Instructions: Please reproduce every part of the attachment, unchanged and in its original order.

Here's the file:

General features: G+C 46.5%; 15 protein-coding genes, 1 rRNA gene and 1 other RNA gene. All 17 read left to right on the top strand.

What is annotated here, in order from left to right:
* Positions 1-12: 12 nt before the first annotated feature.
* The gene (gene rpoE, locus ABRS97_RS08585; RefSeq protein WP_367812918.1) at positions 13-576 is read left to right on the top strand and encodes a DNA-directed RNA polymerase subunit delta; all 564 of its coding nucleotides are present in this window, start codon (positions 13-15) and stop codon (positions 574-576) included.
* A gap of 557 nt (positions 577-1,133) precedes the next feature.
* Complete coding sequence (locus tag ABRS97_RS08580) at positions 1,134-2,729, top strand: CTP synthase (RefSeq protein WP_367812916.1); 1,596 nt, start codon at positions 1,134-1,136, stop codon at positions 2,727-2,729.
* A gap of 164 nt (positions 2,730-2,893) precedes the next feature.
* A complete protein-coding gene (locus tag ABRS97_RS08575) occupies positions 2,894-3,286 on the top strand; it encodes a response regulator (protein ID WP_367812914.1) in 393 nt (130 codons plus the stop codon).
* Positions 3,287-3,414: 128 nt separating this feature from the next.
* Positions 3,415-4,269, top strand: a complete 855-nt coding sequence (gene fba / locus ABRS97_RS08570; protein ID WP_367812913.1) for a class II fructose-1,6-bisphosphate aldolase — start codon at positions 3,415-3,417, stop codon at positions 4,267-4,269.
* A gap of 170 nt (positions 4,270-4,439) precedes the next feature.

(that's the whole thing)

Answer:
General features: G+C 46.5%; 15 protein-coding genes, 1 rRNA gene and 1 other RNA gene. All 17 read left to right on the top strand.

What is annotated here, in order from left to right:
* Positions 1-12: 12 nt before the first annotated feature.
* The gene (gene rpoE, locus ABRS97_RS08585; RefSeq protein WP_367812918.1) at positions 13-576 is read left to right on the top strand and encodes a DNA-directed RNA polymerase subunit delta; all 564 of its coding nucleotides are present in this window, start codon (positions 13-15) and stop codon (positions 574-576) included.
* A gap of 557 nt (positions 577-1,133) precedes the next feature.
* Complete coding sequence (locus tag ABRS97_RS08580) at positions 1,134-2,729, top strand: CTP synthase (RefSeq protein WP_367812916.1); 1,596 nt, start codon at positions 1,134-1,136, stop codon at positions 2,727-2,729.
* A gap of 164 nt (positions 2,730-2,893) precedes the next feature.
* A complete protein-coding gene (locus tag ABRS97_RS08575) occupies positions 2,894-3,286 on the top strand; it encodes a response regulator (protein ID WP_367812914.1) in 393 nt (130 codons plus the stop codon).
* Positions 3,287-3,414: 128 nt separating this feature from the next.
* Positions 3,415-4,269, top strand: a complete 855-nt coding sequence (gene fba / locus ABRS97_RS08570; protein ID WP_367812913.1) for a class II fructose-1,6-bisphosphate aldolase — start codon at positions 3,415-3,417, stop codon at positions 4,267-4,269.
* A gap of 170 nt (positions 4,270-4,439) precedes the next feature.